Recently, I was watching season six of The Guild on Netflix, and at one point two of the characters briefly discuss what the worst power would be. They settle on being super-stretchy, but in my opinion, they are wrong. In sci-fi or in fantasy, the worst power will always and forever be seeing the future.
Whether a character can see the future due to a mutation or for some magical reason, one thing is certain: things don’t work out for the person who can see the future, and they usually wind up dead or insane. For the sake of this article I will only be focusing on the magical seers, fortunetellers, and clairvoyants and why things just tend to work out so badly for them.
One of the oldest myths about someone who can see the future is Cassandra from the legend of Troy. Many of you probably already know that Cassandra warned about the impending danger that Troy was going to face and tried to stop it, but no one believed her. Cassandra’s pleas were ignored, not because she was a woman, but because she was cursed. Cassandra was given her gift to see the future by Apollo, who, despite being very attractive, could not get laid. I’m assuming this was because he was kind of a douche (imagine him with a chin beard and wearing a fedora, for a modern example). Apollo, in his desperation to get some, promised Cassandra the ability to see the future if she would have sex with him. Cassandra agreed but asked for her powers first. However, after Cassandra gained the ability to see the future, she refused to sleep with Apollo. Apollo for some reason didn’t just take the powers back; instead he laid a curse on her so that no one will believe her prophecies.
This myth seems to have set the tone for the rest of fantasy-writing history, dooming pretty much any character with the ability to see the future. Not all characters are specifically cursed like Cassandra is, but seeing the future is no gift, and there are a variety of reasons as to why.
One possibility is that characters see the future, but they don’t know what events need to occur or not occur to make this future happen. A good example of this is Lydia from Teen Wolf, who, though not a true seer, does know when someone is going to die (which is even worse, if that’s possible). In the most recent season of Teen Wolf, Lydia is kidnapped. She knows that someone is going to die, but doesn’t know who or even how it’s going to happen, and warns her friends not to look for her. But, being the heroes of the story, they of course do. She can’t warn the specific person who is in danger, nor can she tell them to keep an eye out for the thing that will kill them. Furthermore, even if Lydia was able to warn one specific person about their death, then Lydia’s warning could somehow cause their death, or even lead to the death of more people. But inaction with this type of seeing the future doesn’t help either, because it could also be Lydia’s inaction that gets someone killed. The problem with this type of prediction is obvious: you know what is going to happen, but you have no means of knowing how to stop it, and your action or inaction could lead to the terrible thing happening to begin with.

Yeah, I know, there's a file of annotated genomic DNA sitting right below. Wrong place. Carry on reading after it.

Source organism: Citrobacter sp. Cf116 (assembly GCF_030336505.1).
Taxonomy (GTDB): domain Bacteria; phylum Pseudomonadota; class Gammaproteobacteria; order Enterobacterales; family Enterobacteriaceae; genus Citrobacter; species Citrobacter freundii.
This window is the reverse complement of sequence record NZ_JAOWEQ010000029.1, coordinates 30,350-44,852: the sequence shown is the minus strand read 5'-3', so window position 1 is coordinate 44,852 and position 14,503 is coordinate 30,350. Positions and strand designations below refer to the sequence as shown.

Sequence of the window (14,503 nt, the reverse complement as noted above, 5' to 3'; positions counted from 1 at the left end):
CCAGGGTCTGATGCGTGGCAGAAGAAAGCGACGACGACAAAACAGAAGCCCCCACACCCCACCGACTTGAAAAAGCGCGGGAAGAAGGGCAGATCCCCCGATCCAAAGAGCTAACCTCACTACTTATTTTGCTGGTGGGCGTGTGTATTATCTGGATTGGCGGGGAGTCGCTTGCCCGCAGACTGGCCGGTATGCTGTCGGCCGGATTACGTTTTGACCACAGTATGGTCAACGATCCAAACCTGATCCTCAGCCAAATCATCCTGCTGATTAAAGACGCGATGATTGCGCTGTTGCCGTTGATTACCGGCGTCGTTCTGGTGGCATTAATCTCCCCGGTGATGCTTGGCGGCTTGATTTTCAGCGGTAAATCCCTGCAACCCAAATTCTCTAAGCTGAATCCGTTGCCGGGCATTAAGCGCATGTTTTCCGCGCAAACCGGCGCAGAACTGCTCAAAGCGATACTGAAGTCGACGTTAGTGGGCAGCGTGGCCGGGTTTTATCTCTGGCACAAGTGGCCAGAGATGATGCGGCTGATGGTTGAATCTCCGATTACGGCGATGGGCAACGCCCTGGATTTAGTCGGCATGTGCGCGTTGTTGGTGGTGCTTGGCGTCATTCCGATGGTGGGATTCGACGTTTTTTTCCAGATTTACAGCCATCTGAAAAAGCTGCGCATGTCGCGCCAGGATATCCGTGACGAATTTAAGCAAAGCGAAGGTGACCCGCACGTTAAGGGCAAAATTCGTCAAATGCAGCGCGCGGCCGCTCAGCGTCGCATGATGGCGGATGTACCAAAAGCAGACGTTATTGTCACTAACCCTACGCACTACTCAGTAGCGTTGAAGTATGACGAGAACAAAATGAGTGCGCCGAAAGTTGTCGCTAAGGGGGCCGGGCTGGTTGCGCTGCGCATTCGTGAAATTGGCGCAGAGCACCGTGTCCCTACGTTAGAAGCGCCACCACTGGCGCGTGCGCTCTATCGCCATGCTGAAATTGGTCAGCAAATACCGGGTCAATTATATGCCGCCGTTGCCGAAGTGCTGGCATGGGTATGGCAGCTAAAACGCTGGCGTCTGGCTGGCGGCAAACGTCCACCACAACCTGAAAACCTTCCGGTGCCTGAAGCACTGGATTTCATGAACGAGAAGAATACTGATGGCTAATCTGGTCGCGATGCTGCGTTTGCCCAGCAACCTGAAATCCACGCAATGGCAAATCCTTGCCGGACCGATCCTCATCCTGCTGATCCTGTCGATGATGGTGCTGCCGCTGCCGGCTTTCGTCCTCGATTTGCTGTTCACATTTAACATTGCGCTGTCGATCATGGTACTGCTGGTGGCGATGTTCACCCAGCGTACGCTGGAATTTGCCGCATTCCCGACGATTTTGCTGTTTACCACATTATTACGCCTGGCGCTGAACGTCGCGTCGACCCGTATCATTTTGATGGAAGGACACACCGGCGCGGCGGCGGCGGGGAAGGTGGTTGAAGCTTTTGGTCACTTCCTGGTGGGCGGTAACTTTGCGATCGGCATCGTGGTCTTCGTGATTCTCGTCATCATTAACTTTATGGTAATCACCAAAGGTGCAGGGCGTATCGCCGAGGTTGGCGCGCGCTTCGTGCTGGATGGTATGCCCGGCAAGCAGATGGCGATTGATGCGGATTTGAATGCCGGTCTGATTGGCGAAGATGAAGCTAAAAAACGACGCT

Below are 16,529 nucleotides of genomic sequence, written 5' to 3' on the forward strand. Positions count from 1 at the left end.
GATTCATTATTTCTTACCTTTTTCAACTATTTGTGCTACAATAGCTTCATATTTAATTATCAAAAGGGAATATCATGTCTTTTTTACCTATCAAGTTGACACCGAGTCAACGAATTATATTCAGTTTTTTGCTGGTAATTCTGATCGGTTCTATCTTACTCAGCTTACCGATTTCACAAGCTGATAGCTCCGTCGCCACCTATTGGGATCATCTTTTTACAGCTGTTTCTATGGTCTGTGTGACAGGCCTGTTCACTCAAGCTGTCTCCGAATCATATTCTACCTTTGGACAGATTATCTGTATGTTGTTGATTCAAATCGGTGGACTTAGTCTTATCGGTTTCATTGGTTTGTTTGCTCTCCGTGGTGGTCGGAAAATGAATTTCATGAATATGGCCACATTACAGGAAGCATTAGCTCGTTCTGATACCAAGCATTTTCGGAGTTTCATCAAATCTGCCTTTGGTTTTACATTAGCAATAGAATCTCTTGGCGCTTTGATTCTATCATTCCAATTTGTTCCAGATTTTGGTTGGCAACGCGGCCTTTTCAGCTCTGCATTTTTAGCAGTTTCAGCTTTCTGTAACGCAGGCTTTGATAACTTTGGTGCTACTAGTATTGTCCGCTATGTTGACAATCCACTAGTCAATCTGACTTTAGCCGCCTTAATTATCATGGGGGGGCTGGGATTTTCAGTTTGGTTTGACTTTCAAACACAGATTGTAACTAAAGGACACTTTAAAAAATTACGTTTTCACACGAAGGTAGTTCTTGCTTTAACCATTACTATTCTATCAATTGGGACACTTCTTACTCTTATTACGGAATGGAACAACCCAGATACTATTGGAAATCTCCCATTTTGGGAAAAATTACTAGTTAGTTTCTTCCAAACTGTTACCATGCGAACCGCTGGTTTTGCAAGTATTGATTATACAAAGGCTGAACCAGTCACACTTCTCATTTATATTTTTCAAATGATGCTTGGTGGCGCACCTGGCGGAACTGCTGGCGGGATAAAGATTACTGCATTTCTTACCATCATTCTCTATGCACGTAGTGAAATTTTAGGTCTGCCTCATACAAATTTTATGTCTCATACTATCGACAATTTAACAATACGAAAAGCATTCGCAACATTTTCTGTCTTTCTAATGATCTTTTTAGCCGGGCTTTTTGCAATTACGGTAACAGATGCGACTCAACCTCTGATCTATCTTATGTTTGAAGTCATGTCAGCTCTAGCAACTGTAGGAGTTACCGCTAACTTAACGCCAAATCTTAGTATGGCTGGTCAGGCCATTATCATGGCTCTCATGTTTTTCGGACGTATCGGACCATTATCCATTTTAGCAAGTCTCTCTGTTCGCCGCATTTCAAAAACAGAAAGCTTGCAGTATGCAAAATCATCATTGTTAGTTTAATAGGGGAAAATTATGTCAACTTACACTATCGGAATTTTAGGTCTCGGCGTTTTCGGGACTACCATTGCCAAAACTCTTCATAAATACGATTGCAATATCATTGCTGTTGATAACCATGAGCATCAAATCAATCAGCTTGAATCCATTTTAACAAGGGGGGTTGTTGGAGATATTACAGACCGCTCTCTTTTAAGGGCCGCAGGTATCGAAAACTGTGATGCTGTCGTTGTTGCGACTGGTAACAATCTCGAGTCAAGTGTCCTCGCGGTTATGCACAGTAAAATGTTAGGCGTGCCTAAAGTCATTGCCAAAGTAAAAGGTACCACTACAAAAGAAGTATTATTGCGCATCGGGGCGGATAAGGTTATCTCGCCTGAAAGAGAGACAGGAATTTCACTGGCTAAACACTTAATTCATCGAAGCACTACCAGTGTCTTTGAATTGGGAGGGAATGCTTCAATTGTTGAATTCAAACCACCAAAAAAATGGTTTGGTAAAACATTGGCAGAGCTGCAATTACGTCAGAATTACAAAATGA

The future is fluid, which, for a character who can see the future, is even worse. Which leads me to my next point. Another type of clairvoyance that shows up in fantasy is the exact opposite of the one I listed above: someone who sees so much of the future they literally go crazy from it. In Kresley Cole’s popular book series The Arcana Chronicles, the character Matthew can see the future, but he sees every possible future, as well as every choice that the other characters make that lead to those futures. Obviously this is hard for anyone to process and it makes Matthew go crazy. He still seems to know everything that is going on, but his madness means that he has a difficult time communicating with the characters, and often, what he is telling them doesn’t make sense until after it happens.
Finally there are the prophets who see the future pretty clearly, but they don’t remember the prophecy they spoke at all, which of course has its drawbacks. Professor Trelawney from the Harry Potter series is the classic example of this type of prophecy. She has had at least two successful prophecies, but she has no idea she ever even spoke them. It’s pretty helpful that her only two correct prophecies were actually witnessed by someone, because otherwise Harry and Dumbledore would be shit out of luck. And that’s the drawback here: while this type of seeing the future tends to cause the person seeing the prophecy less distress, they are pretty unhelpful unless someone is always with them to document their predictions.
So now you can see why seeing the future sucks. I can barely plan out my day, let alone plan how to stop some awful event in the future, and that’s if I’m not too crazy to try, or if I remember to try at all. Obviously none of the characters I mentioned are cursed by the gods, but it makes sense for writers to show seeing the future as something pretty awful. Mentally it would be a hard thing for even the smartest and most capable person to deal with. In general, I think writers describe seeing the future this way because it’s human to worry about the future, and we speculate that, if we knew what was going to happen next, then we would be less afraid. But what these characters do is show us that we wouldn’t be less afraid. If anything, we’d be more afraid than ever, and I think that’s what makes these characters so compelling.